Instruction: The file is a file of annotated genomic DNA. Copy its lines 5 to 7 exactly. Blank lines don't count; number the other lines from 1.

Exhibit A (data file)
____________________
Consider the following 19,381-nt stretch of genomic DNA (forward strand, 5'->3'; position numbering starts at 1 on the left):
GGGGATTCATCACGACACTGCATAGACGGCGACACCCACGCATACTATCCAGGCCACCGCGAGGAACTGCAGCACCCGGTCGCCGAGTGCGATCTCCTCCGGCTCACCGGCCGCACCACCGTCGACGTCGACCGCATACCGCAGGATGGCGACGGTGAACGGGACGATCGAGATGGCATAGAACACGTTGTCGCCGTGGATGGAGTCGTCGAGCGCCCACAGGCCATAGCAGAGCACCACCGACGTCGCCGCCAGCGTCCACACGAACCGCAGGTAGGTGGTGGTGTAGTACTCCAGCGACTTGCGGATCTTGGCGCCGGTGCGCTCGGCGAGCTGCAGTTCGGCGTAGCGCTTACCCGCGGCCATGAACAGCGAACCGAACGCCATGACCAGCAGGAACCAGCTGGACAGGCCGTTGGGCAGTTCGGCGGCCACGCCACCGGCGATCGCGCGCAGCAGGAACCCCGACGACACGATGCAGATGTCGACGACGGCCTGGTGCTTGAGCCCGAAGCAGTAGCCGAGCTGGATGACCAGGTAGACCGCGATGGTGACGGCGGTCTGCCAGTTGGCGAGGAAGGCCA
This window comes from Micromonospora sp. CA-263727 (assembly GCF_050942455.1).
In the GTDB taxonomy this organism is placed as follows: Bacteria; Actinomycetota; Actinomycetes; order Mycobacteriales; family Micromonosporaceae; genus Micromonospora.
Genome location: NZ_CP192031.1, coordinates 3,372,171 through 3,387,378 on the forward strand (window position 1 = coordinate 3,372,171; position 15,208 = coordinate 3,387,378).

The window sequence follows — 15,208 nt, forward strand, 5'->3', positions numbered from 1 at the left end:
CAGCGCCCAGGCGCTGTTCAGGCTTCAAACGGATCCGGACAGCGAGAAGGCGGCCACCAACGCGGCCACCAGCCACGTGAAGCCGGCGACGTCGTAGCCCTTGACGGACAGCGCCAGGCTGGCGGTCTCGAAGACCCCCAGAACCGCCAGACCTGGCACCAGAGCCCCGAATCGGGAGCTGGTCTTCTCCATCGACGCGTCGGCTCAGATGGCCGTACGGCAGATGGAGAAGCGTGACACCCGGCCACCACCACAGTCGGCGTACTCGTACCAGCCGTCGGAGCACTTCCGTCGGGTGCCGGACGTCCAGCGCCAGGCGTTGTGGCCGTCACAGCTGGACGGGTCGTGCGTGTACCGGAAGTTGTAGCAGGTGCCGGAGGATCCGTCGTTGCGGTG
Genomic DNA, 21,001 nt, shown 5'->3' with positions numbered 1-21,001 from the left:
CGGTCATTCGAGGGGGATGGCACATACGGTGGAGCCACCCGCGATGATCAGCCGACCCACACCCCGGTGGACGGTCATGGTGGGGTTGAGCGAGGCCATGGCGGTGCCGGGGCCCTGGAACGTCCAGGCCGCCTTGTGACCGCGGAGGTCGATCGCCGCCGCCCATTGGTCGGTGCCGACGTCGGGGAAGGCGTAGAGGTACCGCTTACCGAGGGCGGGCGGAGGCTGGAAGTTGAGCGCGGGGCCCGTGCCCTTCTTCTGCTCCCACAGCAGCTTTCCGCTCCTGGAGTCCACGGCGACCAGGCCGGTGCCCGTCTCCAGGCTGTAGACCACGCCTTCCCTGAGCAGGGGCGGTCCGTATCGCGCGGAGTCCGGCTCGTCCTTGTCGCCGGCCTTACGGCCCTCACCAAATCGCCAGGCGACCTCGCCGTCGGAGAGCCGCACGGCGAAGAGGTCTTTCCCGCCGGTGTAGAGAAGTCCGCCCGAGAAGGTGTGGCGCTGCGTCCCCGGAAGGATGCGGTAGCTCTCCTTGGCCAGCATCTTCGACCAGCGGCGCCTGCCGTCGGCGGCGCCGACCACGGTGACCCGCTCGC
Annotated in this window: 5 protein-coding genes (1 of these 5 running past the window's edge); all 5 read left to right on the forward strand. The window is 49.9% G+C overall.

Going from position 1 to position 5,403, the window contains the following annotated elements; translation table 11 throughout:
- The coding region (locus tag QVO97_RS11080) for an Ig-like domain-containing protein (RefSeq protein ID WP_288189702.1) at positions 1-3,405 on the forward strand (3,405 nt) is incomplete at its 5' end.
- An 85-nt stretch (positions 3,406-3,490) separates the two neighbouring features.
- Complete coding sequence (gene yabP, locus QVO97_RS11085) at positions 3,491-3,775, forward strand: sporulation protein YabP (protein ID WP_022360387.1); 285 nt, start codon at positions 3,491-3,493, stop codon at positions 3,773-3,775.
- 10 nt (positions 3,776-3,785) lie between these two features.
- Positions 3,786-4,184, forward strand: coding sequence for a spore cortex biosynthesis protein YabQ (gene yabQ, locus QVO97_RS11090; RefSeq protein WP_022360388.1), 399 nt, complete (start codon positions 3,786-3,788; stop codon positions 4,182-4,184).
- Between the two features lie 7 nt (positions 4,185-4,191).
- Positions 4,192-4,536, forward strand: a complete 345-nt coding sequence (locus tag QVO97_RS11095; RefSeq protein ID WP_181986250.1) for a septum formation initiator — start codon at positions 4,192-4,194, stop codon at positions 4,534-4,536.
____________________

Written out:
Genome location: NZ_CP192031.1, coordinates 3,372,171 through 3,387,378 on the forward strand (window position 1 = coordinate 3,372,171; position 15,208 = coordinate 3,387,378).

The window sequence follows — 15,208 nt, forward strand, 5'->3', positions numbered from 1 at the left end:
CAGCGCCCAGGCGCTGTTCAGGCTTCAAACGGATCCGGACAGCGAGAAGGCGGCCACCAACGCGGCCACCAGCCACGTGAAGCCGGCGACGTCGTAGCCCTTGACGGACAGCGCCAGGCTGGCGGTCTCGAAGACCCCCAGAACCGCCAGACCTGGCACCAGAGCCCCGAATCGGGAGCTGGTCTTCTCCATCGACGCGTCGGCTCAGATGGCCGTACGGCAGATGGAGAAGCGTGACACCCGGCCACCACCACAGTCGGCGTACTCGTACCAGCCGTCGGAGCACTTCCGTCGGGTGCCGGACGTCCAGCGCCAGGCGTTGTGGCCGTCACAGCTGGACGGGTCGTGCGTGTACCGGAAGTTGTAGCAGGTGCCGGAGGATCCGTCGTTGCGGTG